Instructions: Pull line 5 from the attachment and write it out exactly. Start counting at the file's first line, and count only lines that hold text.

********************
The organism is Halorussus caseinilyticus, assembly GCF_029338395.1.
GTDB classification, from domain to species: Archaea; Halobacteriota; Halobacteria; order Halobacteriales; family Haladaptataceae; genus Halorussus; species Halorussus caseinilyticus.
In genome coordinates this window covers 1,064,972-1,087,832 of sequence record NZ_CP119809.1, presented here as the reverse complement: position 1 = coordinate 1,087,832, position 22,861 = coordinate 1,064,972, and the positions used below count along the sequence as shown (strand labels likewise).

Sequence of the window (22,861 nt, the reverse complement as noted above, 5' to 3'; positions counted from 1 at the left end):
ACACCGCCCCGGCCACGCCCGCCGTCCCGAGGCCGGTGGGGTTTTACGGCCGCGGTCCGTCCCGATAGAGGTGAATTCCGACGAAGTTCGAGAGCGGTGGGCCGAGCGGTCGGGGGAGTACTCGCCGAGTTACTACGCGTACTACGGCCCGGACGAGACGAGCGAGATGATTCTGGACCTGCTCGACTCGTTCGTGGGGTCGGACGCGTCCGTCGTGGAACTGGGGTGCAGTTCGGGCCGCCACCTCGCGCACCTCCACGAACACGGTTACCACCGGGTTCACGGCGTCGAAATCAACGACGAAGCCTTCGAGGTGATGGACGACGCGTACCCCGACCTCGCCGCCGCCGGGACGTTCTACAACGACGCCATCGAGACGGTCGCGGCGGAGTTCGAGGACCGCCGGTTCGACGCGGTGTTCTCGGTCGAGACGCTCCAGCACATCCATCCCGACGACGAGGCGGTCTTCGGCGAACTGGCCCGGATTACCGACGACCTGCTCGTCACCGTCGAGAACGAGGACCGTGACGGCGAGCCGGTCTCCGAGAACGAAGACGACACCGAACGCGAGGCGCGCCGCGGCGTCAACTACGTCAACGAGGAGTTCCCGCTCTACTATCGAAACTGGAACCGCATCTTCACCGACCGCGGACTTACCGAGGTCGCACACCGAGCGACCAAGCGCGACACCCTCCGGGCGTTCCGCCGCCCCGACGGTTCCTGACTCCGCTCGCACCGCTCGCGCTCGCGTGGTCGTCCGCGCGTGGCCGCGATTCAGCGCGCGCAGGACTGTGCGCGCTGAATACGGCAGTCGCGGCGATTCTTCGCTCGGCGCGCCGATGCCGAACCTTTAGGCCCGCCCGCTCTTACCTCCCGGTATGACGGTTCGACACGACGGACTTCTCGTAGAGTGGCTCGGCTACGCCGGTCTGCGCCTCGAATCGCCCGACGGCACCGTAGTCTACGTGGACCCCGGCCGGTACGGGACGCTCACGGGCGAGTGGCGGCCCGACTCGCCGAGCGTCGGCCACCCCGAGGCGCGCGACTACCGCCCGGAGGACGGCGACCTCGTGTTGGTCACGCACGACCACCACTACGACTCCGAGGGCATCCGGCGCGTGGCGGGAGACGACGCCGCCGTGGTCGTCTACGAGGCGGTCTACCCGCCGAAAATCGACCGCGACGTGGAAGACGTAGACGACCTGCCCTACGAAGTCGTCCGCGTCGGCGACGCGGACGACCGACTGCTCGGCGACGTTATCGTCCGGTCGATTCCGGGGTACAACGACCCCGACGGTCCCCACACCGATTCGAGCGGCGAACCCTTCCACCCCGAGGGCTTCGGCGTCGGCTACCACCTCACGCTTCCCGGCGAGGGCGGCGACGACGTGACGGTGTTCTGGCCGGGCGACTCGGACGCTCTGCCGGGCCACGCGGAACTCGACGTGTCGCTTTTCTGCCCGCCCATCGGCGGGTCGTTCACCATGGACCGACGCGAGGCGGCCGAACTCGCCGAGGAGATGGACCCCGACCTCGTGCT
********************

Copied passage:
ACACCGCCCCGGCCACGCCCGCCGTCCCGAGGCCGGTGGGGTTTTACGGCCGCGGTCCGTCCCGATAGAGGTGAATTCCGACGAAGTTCGAGAGCGGTGGGCCGAGCGGTCGGGGGAGTACTCGCCGAGTTACTACGCGTACTACGGCCCGGACGAGACGAGCGAGATGATTCTGGACCTGCTCGACTCGTTCGTGGGGTCGGACGCGTCCGTCGTGGAACTGGGGTGCAGTTCGGGCCGCCACCTCGCGCACCTCCACGAACACGGTTACCACCGGGTTCACGGCGTCGAAATCAACGACGAAGCCTTCGAGGTGATGGACGACGCGTACCCCGACCTCGCCGCCGCCGGGACGTTCTACAACGACGCCATCGAGACGGTCGCGGCGGAGTTCGAGGACCGCCGGTTCGACGCGGTGTTCTCGGTCGAGACGCTCCAGCACATCCATCCCGACGACGAGGCGGTCTTCGGCGAACTGGCCCGGATTACCGACGACCTGCTCGTCACCGTCGAGAACGAGGACCGTGACGGCGAGCCGGTCTCCGAGAACGAAGACGACACCGAACGCGAGGCGCGCCGCGGCGTCAACTACGTCAACGAGGAGTTCCCGCTCTACTATCGAAACTGGAACCGCATCTTCACCGACCGCGGACTTACCGAGGTCGCACACCGAGCGACCAAGCGCGACACCCTCCGGGCGTTCCGCCGCCCCGACGGTTCCTGACTCCGCTCGCACCGCTCGCGCTCGCGTGGTCGTCCGCGCGTGGCCGCGATTCAGCGCGCGCAGGACTGTGCGCGCTGAATACGGCAGTCGCGGCGATTCTTCGCTCGGCGCGCCGATGCCGAACCTTTAGGCCCGCCCGCTCTTACCTCCCGGTATGACGGTTCGACACGACGGACTTCTCGTAGAGTGGCTCGGCTACGCCGGTCTGCGCCTCGAATCGCCCGACGGCACCGTAGTCTACGTGGACCCCGGCCGGTACGGGACGCTCACGGGCGAGTGGCGGCCCGACTCGCCGAGCGTCGGCCACCCCGAGGCGCGCGACTACCGCCCGGAGGACGGCGACCTCGTGTTGGTCACGCACGACCACCACTACGACTCCGAGGGCATCCGGCGCGTGGCGGGAGACGACGCCGCCGTGGTCGTCTACGAGGCGGTCTACCCGCCGAAAATCGACCGCGACGTGGAAGACGTAGACGACCTGCCCTACGAAGTCGTCCGCGTCGGCGACGCGGACGACCGACTGCTCGGCGACGTTATCGTCCGGTCGATTCCGGGGTACAACGACCCCGACGGTCCCCACACCGATTCGAGCGGCGAACCCTTCCACCCCGAGGGCTTCGGCGTCGGCTACCACCTCACGCTTCCCGGCGAGGGCGGCGACGACGTGACGGTGTTCTGGCCGGGCGACTCGGACGCTCTGCCGGGCCACGCGGAACTCGACGTGTCGCTTTTCTGCCCGCCCATCGGCGGGTCGTTCACCATGGACCGACGCGAGGCGGCCGAACTCGCCGAGGAGATGGACCCCGACCTCGTGCT